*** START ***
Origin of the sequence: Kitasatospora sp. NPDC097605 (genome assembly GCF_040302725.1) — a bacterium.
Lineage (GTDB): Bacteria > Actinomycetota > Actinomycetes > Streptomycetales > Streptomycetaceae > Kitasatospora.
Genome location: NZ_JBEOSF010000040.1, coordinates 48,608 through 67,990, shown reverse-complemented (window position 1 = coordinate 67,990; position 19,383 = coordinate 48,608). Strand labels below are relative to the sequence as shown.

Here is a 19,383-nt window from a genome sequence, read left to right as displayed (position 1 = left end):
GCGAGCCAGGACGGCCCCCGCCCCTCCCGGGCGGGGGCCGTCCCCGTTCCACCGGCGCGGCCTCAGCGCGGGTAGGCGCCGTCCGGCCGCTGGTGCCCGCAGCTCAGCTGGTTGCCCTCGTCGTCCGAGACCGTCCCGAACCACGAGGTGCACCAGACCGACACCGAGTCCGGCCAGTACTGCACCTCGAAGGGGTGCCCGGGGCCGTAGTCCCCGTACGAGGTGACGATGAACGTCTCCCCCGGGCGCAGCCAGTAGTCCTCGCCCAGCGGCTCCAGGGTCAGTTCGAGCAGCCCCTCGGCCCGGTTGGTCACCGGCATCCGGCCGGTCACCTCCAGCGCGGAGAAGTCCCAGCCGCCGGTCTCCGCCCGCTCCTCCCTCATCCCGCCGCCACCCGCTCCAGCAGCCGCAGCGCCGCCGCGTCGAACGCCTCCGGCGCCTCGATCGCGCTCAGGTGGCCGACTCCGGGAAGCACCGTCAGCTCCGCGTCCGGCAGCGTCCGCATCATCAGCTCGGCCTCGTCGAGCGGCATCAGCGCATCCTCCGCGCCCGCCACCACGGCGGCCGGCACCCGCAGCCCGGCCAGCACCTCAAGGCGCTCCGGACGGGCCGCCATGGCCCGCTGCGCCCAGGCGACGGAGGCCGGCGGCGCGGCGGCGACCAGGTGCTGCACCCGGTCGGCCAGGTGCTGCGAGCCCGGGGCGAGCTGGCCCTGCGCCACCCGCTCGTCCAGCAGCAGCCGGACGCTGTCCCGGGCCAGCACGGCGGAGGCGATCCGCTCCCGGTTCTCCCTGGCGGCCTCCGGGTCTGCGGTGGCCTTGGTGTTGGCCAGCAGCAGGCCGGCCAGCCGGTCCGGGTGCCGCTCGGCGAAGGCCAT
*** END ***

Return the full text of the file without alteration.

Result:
Origin of the sequence: Kitasatospora sp. NPDC097605 (genome assembly GCF_040302725.1) — a bacterium.
Lineage (GTDB): Bacteria > Actinomycetota > Actinomycetes > Streptomycetales > Streptomycetaceae > Kitasatospora.
Genome location: NZ_JBEOSF010000040.1, coordinates 48,608 through 67,990, shown reverse-complemented (window position 1 = coordinate 67,990; position 19,383 = coordinate 48,608). Strand labels below are relative to the sequence as shown.

Here is a 19,383-nt window from a genome sequence, read left to right as displayed (position 1 = left end):
GCGAGCCAGGACGGCCCCCGCCCCTCCCGGGCGGGGGCCGTCCCCGTTCCACCGGCGCGGCCTCAGCGCGGGTAGGCGCCGTCCGGCCGCTGGTGCCCGCAGCTCAGCTGGTTGCCCTCGTCGTCCGAGACCGTCCCGAACCACGAGGTGCACCAGACCGACACCGAGTCCGGCCAGTACTGCACCTCGAAGGGGTGCCCGGGGCCGTAGTCCCCGTACGAGGTGACGATGAACGTCTCCCCCGGGCGCAGCCAGTAGTCCTCGCCCAGCGGCTCCAGGGTCAGTTCGAGCAGCCCCTCGGCCCGGTTGGTCACCGGCATCCGGCCGGTCACCTCCAGCGCGGAGAAGTCCCAGCCGCCGGTCTCCGCCCGCTCCTCCCTCATCCCGCCGCCACCCGCTCCAGCAGCCGCAGCGCCGCCGCGTCGAACGCCTCCGGCGCCTCGATCGCGCTCAGGTGGCCGACTCCGGGAAGCACCGTCAGCTCCGCGTCCGGCAGCGTCCGCATCATCAGCTCGGCCTCGTCGAGCGGCATCAGCGCATCCTCCGCGCCCGCCACCACGGCGGCCGGCACCCGCAGCCCGGCCAGCACCTCAAGGCGCTCCGGACGGGCCGCCATGGCCCGCTGCGCCCAGGCGACGGAGGCCGGCGGCGCGGCGGCGACCAGGTGCTGCACCCGGTCGGCCAGGTGCTGCGAGCCCGGGGCGAGCTGGCCCTGCGCCACCCGCTCGTCCAGCAGCAGCCGGACGCTGTCCCGGGCCAGCACGGCGGAGGCGATCCGCTCCCGGTTCTCCCTGGCGGCCTCCGGGTCTGCGGTGGCCTTGGTGTTGGCCAGCAGCAGGCCGGCCAGCCGGTCCGGGTGCCGCTCGGCGAAGGCCAT